U-shaped flow conduit 130 has a bending axis W--W which is substantially perpendicular to side legs 18 and 20 of U-shaped flow conduit 130 and which is located near tube inlet 15 and tube outlet 16. Inasmuch as the spring constant of tube 130 changes with temperature, resistive temperature detector (RTD) 190 (typically a platinum RTD device) is mounted thereon to continuously measure the temperature of the tube. The temperature of tube 130 and hence the voltage appearing across the RTD, for a given current passing therethrough, will be governed by the temperature of the fluid passing through flow conduit 130. The temperature dependent voltage appearing across the RTD is used, as discussed in detail later, by meter electronics 20 to appropriately compensate the value of the spring constant of the flow tube for any changes in tube temperature. The RTD is connected to meter electronics 20 by lead 195.
Flow conduit 130 is sinusoidally driven about its bending axis at essentially its resonant frequency in order to minimize the drive power required to oscillate the flow conduit. Drive mechanism 180 supplies the sinusoidal oscillatory driving force to tube 130. A suitable oscillatory drive signal, as discussed in detail below in conjunction with FIG. 8, is applied by meter electronics 20, via lead 185, to drive mechanism 180.
FIG. 2 shows a sectional view of ferromagnetic drive means 180 (see FIG. 1) fabricated in accordance with the present invention. As shown in FIG. 2, ferromagnetic keeper 500 is brazed to the outer wall of flow conduit 130, which flow conduit is fabricated, in this embodiment, from HASTELLOY C alloy which is a trademark of the Cabot Corporation of Kokomo, Ind. and is a well-known nickel-based alloy used for handling corrosive materials. In this embodiment, ferromagnetic keeper 500 is affixed to flow conduit 130 by brazement 501 and comprises a strip of a ferromagnetic material, for example, type 430 stainless steel. External magnet 502 is affixed to base 12 of Coriolis mass meter 10 and comprises a cylindrical permanent magnet. This magnet is attached to pole pieces 504 and 506. External magnet 502 is positioned in a manner known to those of ordinary skill in the art to align the ferromagnetic domains of keeper 500. It is known in the art that keeper 500 will exhibit a dipole moment which is proportional to the permeance of the keeper material and the field strength of magnet 502 whenever keeper 500 is placed in the field of magnet 502. As a result, keeper 500 acts as a small magnet.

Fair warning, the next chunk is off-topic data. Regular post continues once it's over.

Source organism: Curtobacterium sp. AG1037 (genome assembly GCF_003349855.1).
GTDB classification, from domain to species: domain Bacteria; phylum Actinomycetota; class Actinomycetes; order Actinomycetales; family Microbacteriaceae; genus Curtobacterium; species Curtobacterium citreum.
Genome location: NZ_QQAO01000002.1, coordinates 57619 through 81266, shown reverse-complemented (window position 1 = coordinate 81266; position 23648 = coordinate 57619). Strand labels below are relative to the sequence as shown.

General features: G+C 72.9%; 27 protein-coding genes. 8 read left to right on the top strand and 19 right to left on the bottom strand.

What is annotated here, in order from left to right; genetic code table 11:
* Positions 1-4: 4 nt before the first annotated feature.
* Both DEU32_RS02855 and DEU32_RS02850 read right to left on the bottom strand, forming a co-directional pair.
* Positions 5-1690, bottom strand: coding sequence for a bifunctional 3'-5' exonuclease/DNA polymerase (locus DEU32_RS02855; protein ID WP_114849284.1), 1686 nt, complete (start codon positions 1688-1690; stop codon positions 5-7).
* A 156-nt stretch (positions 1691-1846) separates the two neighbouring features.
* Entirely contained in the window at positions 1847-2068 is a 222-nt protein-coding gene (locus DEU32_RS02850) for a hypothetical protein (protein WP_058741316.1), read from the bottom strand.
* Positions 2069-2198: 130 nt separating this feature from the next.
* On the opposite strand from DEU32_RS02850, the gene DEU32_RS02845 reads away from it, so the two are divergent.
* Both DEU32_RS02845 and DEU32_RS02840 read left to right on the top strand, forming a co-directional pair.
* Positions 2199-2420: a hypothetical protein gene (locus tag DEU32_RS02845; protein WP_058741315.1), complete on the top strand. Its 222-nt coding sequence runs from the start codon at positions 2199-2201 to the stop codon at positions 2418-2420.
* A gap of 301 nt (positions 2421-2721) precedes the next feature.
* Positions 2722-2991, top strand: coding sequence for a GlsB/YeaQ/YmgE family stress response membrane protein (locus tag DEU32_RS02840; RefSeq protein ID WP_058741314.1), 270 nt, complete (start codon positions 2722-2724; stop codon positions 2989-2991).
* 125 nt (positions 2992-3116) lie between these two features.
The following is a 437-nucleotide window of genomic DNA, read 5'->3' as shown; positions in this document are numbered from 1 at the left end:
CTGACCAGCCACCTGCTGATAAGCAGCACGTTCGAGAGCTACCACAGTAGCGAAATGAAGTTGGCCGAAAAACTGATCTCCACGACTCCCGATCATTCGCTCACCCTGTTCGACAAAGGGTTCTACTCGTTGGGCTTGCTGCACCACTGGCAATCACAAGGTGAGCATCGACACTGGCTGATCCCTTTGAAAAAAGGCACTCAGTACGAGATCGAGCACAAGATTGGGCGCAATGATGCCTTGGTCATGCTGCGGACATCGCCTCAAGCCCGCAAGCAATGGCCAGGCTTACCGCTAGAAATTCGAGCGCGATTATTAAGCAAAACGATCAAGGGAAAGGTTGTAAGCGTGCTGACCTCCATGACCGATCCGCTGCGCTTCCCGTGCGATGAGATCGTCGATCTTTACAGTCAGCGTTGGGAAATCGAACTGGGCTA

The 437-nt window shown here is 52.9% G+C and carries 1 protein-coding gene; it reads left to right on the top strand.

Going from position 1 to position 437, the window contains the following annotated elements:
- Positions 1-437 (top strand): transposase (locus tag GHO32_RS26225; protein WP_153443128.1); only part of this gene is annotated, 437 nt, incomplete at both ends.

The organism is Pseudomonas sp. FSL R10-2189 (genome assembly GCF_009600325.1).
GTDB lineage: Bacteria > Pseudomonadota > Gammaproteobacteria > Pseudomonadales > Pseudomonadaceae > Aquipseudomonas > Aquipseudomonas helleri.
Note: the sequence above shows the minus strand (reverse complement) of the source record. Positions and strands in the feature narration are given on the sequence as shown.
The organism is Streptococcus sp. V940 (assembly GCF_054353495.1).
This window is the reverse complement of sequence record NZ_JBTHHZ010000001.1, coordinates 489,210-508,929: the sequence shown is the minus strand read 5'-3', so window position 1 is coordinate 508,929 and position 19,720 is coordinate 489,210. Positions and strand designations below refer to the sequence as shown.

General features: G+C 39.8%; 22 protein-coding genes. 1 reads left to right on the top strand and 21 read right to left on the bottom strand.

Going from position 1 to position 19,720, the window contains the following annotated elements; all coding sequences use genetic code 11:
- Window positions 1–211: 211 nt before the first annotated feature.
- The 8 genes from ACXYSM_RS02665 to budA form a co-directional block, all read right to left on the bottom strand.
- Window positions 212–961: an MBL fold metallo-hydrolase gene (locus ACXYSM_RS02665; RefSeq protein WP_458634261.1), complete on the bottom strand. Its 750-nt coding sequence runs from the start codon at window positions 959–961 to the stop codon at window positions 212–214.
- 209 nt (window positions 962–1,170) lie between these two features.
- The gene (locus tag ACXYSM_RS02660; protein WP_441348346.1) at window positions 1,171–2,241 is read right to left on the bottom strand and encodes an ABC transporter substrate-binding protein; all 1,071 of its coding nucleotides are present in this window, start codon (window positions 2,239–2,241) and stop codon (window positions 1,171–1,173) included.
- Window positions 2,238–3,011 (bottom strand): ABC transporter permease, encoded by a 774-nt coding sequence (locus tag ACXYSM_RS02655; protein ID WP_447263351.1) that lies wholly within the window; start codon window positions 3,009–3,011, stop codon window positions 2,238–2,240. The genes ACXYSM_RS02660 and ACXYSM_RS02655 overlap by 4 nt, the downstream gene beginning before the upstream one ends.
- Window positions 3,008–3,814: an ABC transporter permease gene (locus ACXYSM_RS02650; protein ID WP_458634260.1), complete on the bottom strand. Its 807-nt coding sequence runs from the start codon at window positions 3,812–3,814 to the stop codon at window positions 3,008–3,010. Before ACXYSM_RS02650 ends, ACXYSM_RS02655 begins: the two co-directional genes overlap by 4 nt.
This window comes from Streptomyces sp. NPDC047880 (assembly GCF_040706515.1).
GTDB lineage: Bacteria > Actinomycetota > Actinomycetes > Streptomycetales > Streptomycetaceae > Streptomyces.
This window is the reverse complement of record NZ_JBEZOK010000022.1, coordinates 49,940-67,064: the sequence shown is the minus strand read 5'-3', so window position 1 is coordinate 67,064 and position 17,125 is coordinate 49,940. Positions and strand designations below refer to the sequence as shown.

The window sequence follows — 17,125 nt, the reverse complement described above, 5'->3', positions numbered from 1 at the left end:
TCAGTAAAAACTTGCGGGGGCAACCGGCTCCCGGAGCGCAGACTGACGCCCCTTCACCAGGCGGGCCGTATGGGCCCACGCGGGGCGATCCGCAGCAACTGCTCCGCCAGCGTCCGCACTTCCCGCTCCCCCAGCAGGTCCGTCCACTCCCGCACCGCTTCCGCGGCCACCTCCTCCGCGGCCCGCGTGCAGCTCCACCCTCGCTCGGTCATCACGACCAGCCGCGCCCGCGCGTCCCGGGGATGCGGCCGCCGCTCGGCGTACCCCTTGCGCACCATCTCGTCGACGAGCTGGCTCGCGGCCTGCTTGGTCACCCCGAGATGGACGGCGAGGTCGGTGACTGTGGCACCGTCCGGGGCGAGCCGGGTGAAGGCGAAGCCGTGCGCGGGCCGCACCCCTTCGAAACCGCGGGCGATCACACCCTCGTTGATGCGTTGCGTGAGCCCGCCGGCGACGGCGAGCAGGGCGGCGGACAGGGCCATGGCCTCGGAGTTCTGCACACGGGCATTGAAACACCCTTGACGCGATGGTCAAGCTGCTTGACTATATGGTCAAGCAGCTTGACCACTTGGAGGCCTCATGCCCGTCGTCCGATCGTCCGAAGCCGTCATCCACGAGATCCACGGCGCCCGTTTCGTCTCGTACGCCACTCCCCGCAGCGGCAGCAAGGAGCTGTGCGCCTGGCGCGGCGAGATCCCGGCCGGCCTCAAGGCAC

Coil 503 is positioned so that keeper 500 will be influenced by the magnetic field thereof. In the disclosed embodiment coil 503 is formed of insulated wire wound on annularly shaped bobbin 510. Alternately, the coil can be wound in an annular shape and encapsulated. Where the wire is of sufficient gauge to maintain its shape, the encapsulation can be eliminated if desired. As is known in the art, coil 503 acts as an electromagnet when current is applied thereto. Further, when an alternating current, such as a sinusoidally varying current, is applied to coil 503, an alternating magnetic field is produced in the coil. When the alternating magnetic field interacts with the steady field surrounding keeper 500, the alternating field causes a displacement of tube 130 along the direction shown by arrow 505. The magnetic field produced by external magnet 502 will orient the magnetic domains within keeper 500 establishing north and south poles as indicated by the letters N and S, respectively, in FIG. 2. The magnetic flux in the vicinity of the keeper 500 can be represented as a series of parallel lines as shown in FIG. 2A. Likewise, the magnetic field produced by coil 503 when passing a sinusoidal current can be represented as a series of parallel lines as shown in FIGS. 2B and 2C. This field will reverse direction as the current applied to coil 500 reverses polarity. For illustrative purposes, the magnetic field is assumed to be as shown in FIG. 2B during the positive half cycle of the applied periodic current as shown in FIG. 2D. The field as shown in FIG. 2C will be reversed during the negative half cycle of the current waveform of FIG. 2D. Here, keeper 500 will be drawn into coil 503 during positive half cycles due to the attraction of opposite magnetic poles in the keeper 500 and coil 503. Keeper 500 will be pushed away from the coil during negative half cycles due to repulsion of like magnetic poles in the keeper 500 and coil 503.
In an alternate embodiment, external magnet 502 can be removed, and flow tube 130 can be vibrated using only coil 503 and keeper 500. With this arrangement, as the magnetic field produced by coil 503 is increased, keeper 500 is drawn into coil 503. Conversely, when the magnetic field decreases in magnitude, the force exerted on keeper 500 decreases and flow conduit 130 returns to a neutral position. An AC drive current or a pulsed DC drive current can be used. However, in comparison to the embodiment using the external magnet 502, the magnitude of the current applied to the coil 503 must be greatly increased (by a factor of 20 to 30 times) to generate a magnetic field having sufficient strength so as to achieve the same degree of displacement of flow conduit 130 that is possible when using the external magnet. Also with this alternate embodiment, the movement of flow conduit 130 is asymmetric. However, the movement of flow conduit 130 can be made symmetric, if required for a specific application, by placing a second coil (not shown) adjacent the other end of the keeper and away from coil 503, extending keeper 500 so that the extended portion is partially inserted into the second coil and alternating the drive current between the two coils.